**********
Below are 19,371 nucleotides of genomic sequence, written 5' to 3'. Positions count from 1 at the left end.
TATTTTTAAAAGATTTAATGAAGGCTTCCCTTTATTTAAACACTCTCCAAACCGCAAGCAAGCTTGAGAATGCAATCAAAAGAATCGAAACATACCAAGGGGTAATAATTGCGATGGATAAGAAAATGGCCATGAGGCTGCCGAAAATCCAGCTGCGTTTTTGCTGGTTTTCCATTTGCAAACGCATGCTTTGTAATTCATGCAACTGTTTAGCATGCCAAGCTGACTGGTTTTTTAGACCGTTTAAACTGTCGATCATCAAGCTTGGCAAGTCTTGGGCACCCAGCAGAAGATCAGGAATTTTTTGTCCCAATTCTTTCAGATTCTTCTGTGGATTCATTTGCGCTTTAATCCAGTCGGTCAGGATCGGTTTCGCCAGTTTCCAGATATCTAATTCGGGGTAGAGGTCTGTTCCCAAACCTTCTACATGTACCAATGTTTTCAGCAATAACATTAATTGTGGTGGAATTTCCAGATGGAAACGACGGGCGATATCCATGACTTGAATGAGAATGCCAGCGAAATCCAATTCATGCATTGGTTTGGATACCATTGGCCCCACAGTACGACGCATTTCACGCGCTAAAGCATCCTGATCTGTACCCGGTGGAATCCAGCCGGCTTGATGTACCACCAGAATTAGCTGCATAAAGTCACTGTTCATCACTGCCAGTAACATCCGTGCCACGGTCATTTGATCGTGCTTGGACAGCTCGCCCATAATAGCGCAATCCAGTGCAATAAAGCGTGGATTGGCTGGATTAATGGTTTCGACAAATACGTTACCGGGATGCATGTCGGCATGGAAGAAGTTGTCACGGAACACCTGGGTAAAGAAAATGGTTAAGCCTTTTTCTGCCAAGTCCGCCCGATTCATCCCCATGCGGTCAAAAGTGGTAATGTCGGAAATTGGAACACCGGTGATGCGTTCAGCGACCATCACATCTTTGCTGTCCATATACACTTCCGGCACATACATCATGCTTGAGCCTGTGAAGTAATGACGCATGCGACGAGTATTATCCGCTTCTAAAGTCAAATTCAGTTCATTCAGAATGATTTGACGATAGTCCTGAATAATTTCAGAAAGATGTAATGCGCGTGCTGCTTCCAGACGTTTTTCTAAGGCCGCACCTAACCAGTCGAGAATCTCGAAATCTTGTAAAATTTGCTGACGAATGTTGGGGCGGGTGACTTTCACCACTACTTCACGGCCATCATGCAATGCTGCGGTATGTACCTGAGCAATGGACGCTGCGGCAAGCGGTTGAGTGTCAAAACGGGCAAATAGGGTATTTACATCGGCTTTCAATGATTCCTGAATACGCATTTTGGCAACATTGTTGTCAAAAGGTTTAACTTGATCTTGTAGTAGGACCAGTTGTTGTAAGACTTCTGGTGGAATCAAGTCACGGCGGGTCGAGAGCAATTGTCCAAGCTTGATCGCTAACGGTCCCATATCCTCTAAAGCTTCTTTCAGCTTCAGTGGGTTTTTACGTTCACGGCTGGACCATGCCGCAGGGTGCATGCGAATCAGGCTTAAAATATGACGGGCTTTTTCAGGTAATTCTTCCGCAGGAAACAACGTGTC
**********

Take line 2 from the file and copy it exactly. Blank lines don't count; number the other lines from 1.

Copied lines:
TATTTTTAAAAGATTTAATGAAGGCTTCCCTTTATTTAAACACTCTCCAAACCGCAAGCAAGCTTGAGAATGCAATCAAAAGAATCGAAACATACCAAGGGGTAATAATTGCGATGGATAAGAAAATGGCCATGAGGCTGCCGAAAATCCAGCTGCGTTTTTGCTGGTTTTCCATTTGCAAACGCATGCTTTGTAATTCATGCAACTGTTTAGCATGCCAAGCTGACTGGTTTTTTAGACCGTTTAAACTGTCGATCATCAAGCTTGGCAAGTCTTGGGCACCCAGCAGAAGATCAGGAATTTTTTGTCCCAATTCTTTCAGATTCTTCTGTGGATTCATTTGCGCTTTAATCCAGTCGGTCAGGATCGGTTTCGCCAGTTTCCAGATATCTAATTCGGGGTAGAGGTCTGTTCCCAAACCTTCTACATGTACCAATGTTTTCAGCAATAACATTAATTGTGGTGGAATTTCCAGATGGAAACGACGGGCGATATCCATGACTTGAATGAGAATGCCAGCGAAATCCAATTCATGCATTGGTTTGGATACCATTGGCCCCACAGTACGACGCATTTCACGCGCTAAAGCATCCTGATCTGTACCCGGTGGAATCCAGCCGGCTTGATGTACCACCAGAATTAGCTGCATAAAGTCACTGTTCATCACTGCCAGTAACATCCGTGCCACGGTCATTTGATCGTGCTTGGACAGCTCGCCCATAATAGCGCAATCCAGTGCAATAAAGCGTGGATTGGCTGGATTAATGGTTTCGACAAATACGTTACCGGGATGCATGTCGGCATGGAAGAAGTTGTCACGGAACACCTGGGTAAAGAAAATGGTTAAGCCTTTTTCTGCCAAGTCCGCCCGATTCATCCCCATGCGGTCAAAAGTGGTAATGTCGGAAATTGGAACACCGGTGATGCGTTCAGCGACCATCACATCTTTGCTGTCCATATACACTTCCGGCACATACATCATGCTTGAGCCTGTGAAGTAATGACGCATGCGACGAGTATTATCCGCTTCTAAAGTCAAATTCAGTTCATTCAGAATGATTTGACGATAGTCCTGAATAATTTCAGAAAGATGTAATGCGCGTGCTGCTTCCAGACGTTTTTCTAAGGCCGCACCTAACCAGTCGAGAATCTCGAAATCTTGTAAAATTTGCTGACGAATGTTGGGGCGGGTGACTTTCACCACTACTTCACGGCCATCATGCAATGCTGCGGTATGTACCTGAGCAATGGACGCTGCGGCAAGCGGTTGAGTGTCAAAACGGGCAAATAGGGTATTTACATCGGCTTTCAATGATTCCTGAATACGCATTTTGGCAACATTGTTGTCAAAAGGTTTAACTTGATCTTGTAGTAGGACCAGTTGTTGTAAGACTTCTGGTGGAATCAAGTCACGGCGGGTCGAGAGCAATTGTCCAAGCTTGATCGCTAACGGTCCCATATCCTCTAAAGCTTCTTTCAGCTTCAGTGGGTTTTTACGTTCACGGCTGGACCATGCCGCAGGGTGCATGCGAATCAGGCTTAAAATATGACGGGCTTTTTCAGGTAATTCTTCCGCAGGAAACAACGTGTC